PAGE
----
In the Drudge Report's world of sensationalist all-caps headlines, it doesn't get much better than "OBAMA'S NEW 'CHRISTMAS TREE TAX.'" In five sparse words, the headline captured pretty much everything Drudge and its readers believe about the current administration, in which big-government liberals would figure out a way to tax Christmas during hard economic times.
The only problem? It wasn't true. The 15-cents-a-tree charge that caused so much commotion earlier in the week was not a tax, and it has little to do with the Obama administration. What the Department of Agriculture actually set forth is a commodity checkoff program: a common means of allowing industry groups to pool their resources for marketing and research purposes. Moreover, the effort was led by the National Christmas Tree Association itself, which touts support from over 70% of the industry.
Familiar campaigns such as "Got Milk?" and "Beef: It's What's for Dinner" are the result of similar checkoff programs -- and a testament to their power. They allow industries to engage in national marketing campaigns that would be impossible at a local level. From blueberries to soybeans, over 15 such programs exist. In most cases, they are supported by a vast majority of their industries.
The Heritage Foundation's David Addington introduced the "tax" in a story on Tuesday. The Drudge Report picked it up the next morning. Within hours, the story was getting play on Fox News and the blogosphere. Even The Atlantic's Derek Thompson hopped in on the hoopla, calling the fee a "horrendously stupid PR failure." By the end of the day, the White House had caved, telling reporters the Department of Agriculture will "delay implementation and revisit this action." The USDA did not immediately respond to calls seeking comment.
Ad Age spoke with three Christmas tree industry insiders, each of whom were incredulous over the developments -- especially considering the effort's been three and a half years in the making. Oregon tree farmer Betty Malone, who is intimately involved with the project, said the team drew inspiration from previous successes funded by voluntary industry contributions. According to data gathered by tree farmers and provided to the USDA, sales of fresh cut Christmas trees decreased by 15 million trees from 37 million trees sold in 1991 down to 22 million trees sold in 2002.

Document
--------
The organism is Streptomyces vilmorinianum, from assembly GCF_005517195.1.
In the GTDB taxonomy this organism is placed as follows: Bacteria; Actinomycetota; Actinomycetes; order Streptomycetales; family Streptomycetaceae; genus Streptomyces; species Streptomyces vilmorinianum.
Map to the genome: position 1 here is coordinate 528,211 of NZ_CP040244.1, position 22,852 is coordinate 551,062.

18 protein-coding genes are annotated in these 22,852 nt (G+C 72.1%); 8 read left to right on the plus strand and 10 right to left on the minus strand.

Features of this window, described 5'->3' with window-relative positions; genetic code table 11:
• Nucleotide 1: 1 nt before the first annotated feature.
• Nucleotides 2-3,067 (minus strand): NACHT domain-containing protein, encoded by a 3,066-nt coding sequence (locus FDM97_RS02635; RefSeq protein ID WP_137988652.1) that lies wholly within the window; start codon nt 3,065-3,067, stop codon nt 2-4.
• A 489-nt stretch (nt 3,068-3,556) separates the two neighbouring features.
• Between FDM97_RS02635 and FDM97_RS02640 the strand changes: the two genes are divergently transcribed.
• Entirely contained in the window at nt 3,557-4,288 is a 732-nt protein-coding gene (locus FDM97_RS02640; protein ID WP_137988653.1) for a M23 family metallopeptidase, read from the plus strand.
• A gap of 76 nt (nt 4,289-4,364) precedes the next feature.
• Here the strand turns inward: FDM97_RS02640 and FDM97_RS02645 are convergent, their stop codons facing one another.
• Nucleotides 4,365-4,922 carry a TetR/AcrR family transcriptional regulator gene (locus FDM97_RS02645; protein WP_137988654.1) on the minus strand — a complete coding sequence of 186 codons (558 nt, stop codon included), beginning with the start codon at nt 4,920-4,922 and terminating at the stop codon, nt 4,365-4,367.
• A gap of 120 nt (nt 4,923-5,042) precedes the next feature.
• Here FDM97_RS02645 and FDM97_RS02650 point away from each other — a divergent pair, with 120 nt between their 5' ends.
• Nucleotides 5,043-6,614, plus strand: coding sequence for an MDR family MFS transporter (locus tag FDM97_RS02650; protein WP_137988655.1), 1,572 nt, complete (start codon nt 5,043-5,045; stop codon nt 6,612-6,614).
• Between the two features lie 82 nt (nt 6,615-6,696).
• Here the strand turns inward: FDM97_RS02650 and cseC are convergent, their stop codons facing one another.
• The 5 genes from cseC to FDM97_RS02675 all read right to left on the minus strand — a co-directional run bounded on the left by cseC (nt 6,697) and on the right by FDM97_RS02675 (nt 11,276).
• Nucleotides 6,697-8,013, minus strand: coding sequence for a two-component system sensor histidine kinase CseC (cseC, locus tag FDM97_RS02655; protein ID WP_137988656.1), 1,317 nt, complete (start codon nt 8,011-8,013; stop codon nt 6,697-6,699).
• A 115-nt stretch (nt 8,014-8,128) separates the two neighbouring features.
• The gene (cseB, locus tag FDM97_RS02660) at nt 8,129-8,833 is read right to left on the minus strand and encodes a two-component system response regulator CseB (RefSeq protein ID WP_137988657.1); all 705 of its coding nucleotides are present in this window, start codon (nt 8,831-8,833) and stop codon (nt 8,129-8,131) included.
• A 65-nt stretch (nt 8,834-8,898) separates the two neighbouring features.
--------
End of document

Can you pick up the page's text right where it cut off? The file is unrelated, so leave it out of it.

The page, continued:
In 2004, with sales still faltering and artificial Christmas trees gaining market share, the industry managed to raise roughly $1 million. Partnering with Smith & Harroff, they ran a cost-effective campaign highlighted by earned media and an "advergame." The results? A 40% increase in sales over the next five years, a 2006 Gold Sabre Award, and inclusion in a collegiate level text book, Consumer Behavior.
Despite the success, Ms. Malone said, it's difficult to keep a program going on a voluntary basis. As funding started to dry up around 2007, the group set their sights on a USDA-regulated checkoff.
The 15-cent per tree charge set forth was designed to raise a modest $2 million for a similar national campaign. Because the fee is designed to increase sales and make the industry money, it's unlikely consumers would see any price increases.
How such a successful and commonplace industry practice raised so much opposition mystifies Ms. Malone. "This is a group getting together, pooling their resources for the benefit of the entire industry," she said. "The only connection with government is oversight."
So what happens if the USDA goes through with pulling the plug on the program? "Take a look in the next couple months, make your best guess on how much [the artificial Christmas tree industry is ] spending on promotion," Ms. Malone said. "Even with this 2 million dollar budget, we're still miles behind what they've spent annually."
That isn't exactly easy to determine. Overall ad-spending numbers for the artificial-Christmas-tree industry are hard to come by . It's likely retailers who sell them -- from the local drug store to Bed, Bath & Beyond to Walmart -- spend the bulk of the marketing money, which includes advertising, circulars and in-store promotions. But according to tax returns of The American Christmas Tree Association, the trade group for the artificial-tree industry, the group had 2009 revenue of just $93,000 and spent only $600 on advertising and promotion.
And, according to NCTA's own figures, most American's still prefer real over fake.